AARP AARP States Kansas

Summer Storms

Image courtesy of Frank Peters via Flickr.

The tragedies that befall others always seem to provide a brutal clarity to our own vulnerabilities.  For example, the tornadoes and flooding that have affected so many in the Midwestern part of the United States in the last few weeks have served as a stark reminder that a natural disaster has many degrees of destructive power.  Many small tornadoes touched down across the Midwest but caused little damage.  However, the tornadoes that struck on two separate dates, destroying parts of Moore, Oklahoma and costing many lives, were huge, powerful, and deadly in the paths they took through heavily populated areas and across major travel routes.

Even though lives were lost and material possessions swept away, many in those terrible storms lived because they had access to adequate shelter.  Some had also prepared for such events by gathering belongings and documents they felt to be most important in a backpack or bag they were able to quickly grab as they took shelter or by stocking bottled water or other supplies for use after a destructive storm. The Centers for Disease Control and Prevention (CDC) has helpful information about preparing for a tornado, what to do during a tornado, and safety after a tornado. These tips might help to prepare you and your family for a tornado or other event.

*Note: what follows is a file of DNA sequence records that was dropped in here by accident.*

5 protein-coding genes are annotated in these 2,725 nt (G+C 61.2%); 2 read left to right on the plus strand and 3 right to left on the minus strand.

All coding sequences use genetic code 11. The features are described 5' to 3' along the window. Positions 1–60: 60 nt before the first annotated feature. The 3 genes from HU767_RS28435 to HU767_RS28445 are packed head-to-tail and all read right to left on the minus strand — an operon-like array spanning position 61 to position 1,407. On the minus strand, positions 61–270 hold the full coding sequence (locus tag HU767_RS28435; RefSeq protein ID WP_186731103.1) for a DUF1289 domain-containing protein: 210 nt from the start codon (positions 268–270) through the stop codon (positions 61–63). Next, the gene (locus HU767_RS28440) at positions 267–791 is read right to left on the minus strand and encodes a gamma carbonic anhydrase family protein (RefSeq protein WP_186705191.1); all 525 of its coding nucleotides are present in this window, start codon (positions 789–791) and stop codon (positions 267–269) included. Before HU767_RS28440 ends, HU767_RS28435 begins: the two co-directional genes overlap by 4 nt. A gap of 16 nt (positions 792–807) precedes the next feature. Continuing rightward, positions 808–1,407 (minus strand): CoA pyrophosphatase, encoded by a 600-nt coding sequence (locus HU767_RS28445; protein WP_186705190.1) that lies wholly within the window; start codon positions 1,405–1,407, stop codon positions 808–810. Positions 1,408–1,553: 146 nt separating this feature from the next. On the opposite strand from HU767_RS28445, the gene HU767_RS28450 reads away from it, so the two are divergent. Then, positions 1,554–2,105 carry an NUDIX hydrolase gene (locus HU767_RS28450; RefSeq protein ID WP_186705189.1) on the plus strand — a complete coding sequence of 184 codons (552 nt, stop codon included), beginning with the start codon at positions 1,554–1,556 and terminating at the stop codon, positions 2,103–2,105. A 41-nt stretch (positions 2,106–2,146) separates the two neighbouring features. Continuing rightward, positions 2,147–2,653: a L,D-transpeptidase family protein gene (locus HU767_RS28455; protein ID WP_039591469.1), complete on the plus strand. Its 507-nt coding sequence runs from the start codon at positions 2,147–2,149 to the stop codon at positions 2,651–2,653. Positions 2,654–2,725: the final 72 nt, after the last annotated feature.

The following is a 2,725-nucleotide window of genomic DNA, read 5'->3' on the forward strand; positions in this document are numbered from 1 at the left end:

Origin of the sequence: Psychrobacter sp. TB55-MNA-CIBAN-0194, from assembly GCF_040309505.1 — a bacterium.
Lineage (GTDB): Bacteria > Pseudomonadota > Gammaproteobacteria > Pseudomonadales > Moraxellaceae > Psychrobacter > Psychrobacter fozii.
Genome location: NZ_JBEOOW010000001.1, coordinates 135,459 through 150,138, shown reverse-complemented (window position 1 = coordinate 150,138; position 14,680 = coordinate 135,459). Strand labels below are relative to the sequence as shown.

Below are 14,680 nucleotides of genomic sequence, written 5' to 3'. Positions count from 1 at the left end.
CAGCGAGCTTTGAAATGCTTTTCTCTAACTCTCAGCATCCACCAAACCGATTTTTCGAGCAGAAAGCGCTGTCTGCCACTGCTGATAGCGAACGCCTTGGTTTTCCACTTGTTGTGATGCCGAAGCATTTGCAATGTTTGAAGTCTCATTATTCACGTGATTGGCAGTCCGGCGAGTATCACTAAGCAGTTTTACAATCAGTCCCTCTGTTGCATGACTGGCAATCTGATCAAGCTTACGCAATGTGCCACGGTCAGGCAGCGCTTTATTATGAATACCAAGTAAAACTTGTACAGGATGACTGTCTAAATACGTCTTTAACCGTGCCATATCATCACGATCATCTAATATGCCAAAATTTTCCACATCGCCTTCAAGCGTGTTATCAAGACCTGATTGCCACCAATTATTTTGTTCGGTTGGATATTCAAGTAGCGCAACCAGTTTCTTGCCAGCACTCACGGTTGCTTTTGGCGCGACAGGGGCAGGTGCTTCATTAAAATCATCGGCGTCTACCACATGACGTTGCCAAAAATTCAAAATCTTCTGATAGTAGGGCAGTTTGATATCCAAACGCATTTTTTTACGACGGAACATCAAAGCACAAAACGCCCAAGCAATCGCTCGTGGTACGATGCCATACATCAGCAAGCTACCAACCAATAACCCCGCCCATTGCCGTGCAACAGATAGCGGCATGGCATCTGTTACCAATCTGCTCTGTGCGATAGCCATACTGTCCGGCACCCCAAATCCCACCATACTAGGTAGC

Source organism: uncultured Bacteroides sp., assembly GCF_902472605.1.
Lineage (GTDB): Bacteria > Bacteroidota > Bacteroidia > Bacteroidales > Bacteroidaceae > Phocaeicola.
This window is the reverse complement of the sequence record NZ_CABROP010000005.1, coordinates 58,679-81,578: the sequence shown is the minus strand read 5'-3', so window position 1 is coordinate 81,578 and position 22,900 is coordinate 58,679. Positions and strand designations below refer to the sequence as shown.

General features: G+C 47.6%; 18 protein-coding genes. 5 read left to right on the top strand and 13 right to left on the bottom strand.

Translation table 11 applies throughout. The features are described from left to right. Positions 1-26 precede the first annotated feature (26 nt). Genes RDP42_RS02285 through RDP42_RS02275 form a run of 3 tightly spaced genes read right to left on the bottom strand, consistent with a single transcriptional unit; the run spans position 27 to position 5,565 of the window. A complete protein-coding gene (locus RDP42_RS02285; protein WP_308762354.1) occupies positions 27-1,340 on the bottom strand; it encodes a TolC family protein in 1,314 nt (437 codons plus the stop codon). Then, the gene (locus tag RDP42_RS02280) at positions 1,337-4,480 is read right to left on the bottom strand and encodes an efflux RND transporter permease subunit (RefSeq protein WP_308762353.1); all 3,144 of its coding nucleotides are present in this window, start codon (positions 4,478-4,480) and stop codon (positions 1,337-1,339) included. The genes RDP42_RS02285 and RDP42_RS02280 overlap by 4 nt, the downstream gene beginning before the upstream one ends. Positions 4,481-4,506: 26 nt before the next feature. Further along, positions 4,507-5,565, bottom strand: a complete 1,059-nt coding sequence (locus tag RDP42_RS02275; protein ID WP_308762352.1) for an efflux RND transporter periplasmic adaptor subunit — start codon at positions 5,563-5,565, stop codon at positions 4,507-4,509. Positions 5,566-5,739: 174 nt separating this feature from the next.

One major concern for th

ose affected by tornadoes and their aftermath is the loss of medical records.  In Moore, the local medical center was decimated by the first storm.  However, patients were successfully transferred to other area medical facilities without interruptions in treatment because the damaged medical center had an electronic medical record system in place which allowed the facilities receiving transfers to access the patients’ records.  Had the hospital still been using paper records, some of those patients may still not be receiving proper care.  This event alone proves the benefits of the electronic medical records system.

Those of us who live in the Midwest know all too well the unpredictable nature of spring and summer weather.  We cannot prevent the dangerous and destructive weather, but we can prepare ourselves and our families to survive.

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